Friday, May 16, 2008

Deconstructing Anthony Bourdain's Kitchen Confidential, Part 1

I'm in love with the book Kitchen Confidential by Anthony Bourdain. More like mildly obsessed about it. And by mildly, I mean heavily. I've read the book, and I've got a hold of audible's audiobook of it, which is narrarated by no other than Anthony Bourdain. It couldn't be more than what I could have ever hoped for. With the book and the audiobook combined, I've read the book probably about 5 times. Because you do pick up something you've missed before or for my benefit have forgotten about. Every sentence is a like a hidden piece of shaved truffel that landed on a sauce plate that you are licking clean after you've had the best dish you've ever had in your life. And I'm not done licking just yet.

What is so interesting about it? Its his style of writing for one. His writings are very loaded with explosive visuals. You can see it. You can smell it. You can even feel the texture of it. Something not easy to accomplish for any writer. He writes like how I wished I could write. And lastly, you feel it. He's giving you the exceptional highs and the truly low lows (yes I'm proably quoting him there) of his life.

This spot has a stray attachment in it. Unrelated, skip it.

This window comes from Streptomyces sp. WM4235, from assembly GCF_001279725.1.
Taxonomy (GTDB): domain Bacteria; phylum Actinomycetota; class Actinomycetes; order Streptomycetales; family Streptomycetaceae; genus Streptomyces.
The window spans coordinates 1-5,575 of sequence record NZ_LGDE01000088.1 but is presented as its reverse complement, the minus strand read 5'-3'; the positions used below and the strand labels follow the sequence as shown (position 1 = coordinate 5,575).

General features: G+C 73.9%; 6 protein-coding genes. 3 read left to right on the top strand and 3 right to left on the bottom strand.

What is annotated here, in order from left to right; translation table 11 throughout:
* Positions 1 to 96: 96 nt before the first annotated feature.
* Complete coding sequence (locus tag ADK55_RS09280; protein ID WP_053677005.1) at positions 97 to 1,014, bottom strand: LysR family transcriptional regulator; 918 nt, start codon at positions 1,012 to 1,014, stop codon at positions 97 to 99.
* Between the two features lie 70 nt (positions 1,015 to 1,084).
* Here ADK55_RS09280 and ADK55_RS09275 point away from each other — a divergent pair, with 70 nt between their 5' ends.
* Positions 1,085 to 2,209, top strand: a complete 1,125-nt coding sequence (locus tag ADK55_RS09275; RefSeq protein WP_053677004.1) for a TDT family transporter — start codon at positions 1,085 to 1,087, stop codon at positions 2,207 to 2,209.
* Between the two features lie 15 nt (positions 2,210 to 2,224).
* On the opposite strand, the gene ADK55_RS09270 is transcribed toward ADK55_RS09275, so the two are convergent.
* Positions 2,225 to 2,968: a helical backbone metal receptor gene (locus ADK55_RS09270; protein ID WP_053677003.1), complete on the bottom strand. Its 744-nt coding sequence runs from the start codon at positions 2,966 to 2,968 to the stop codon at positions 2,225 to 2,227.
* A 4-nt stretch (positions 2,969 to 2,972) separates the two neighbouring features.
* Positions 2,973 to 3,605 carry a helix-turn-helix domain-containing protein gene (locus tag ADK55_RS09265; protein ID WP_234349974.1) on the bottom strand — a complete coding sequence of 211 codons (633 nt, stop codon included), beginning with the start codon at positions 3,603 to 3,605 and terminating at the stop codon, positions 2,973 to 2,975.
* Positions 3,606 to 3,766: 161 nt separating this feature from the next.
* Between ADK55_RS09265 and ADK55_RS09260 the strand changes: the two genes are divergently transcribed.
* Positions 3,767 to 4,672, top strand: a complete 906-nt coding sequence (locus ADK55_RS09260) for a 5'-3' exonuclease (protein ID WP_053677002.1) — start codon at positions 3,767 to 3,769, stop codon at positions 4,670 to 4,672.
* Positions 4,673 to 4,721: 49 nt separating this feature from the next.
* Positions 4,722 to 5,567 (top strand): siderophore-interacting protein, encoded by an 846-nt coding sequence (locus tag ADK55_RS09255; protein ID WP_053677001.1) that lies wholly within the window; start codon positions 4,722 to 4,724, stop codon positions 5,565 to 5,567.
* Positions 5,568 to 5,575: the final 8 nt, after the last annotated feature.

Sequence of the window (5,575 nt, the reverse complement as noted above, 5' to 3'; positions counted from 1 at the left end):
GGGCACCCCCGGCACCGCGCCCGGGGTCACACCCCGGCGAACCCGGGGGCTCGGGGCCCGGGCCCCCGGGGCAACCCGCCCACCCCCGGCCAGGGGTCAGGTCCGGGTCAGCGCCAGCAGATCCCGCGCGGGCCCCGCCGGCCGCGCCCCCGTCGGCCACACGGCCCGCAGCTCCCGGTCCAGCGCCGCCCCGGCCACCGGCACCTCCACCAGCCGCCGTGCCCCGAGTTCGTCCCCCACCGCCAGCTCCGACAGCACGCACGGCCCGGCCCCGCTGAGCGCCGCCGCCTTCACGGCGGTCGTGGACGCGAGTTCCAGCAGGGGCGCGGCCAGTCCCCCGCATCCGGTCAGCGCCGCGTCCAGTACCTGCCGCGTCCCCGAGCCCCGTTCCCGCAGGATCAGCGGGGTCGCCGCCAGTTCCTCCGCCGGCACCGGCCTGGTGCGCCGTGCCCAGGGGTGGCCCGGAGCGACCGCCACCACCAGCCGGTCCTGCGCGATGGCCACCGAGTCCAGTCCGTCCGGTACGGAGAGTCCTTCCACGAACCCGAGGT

The formula for the story in a nutshell is a story you've heard countless times from just about any "Beyond the Glory" or biography (of any band that has gotten over a drug addiction). It starts with their humble beginnings. How their meteoric rise to success lead them to a crazy life/partying. How that crazy life lead to drugs, and them experiencing the lowest of the low points in their career. Then from going to hero to absolte zero, they decide they've had enough and do something about it, and stage a comeback tour. The formula is a foundation for any good biography. What sets him apart is his style of writing. And I believe some of it can be broken down.

For starters, he uses the words pretense, pretentious, pretentiousness a whole lot. Why? I don't know yet. But maybe there is a lot of that in cooking.

He knows how to exaggerate, without the negatives of exaggerations. He'll say something like "a meal you'd happily give your left kidney for." How many times has he said on TV "the best thing I've ever tasted"? proably only a few times, but he probably says something like that on a weekly or monthly basis for TV. He just changes it up a little. Its important that he does this because by him saying that, the viewer gets to imagine tasting something so good, its better than anything that they've personally tasted. And let me tell you, I've tasted some really good stuff in my lifetime. And I know that Tony has tasted a whole lot better because he travels and eats for a living. So every time you hear how good it is from him, he makes you feel like its better than anything you can ever imagine.

So over the next few posts, I'll be listening to the audiobook and I'll be desconstructing any patterns I recognize for my pleasure.

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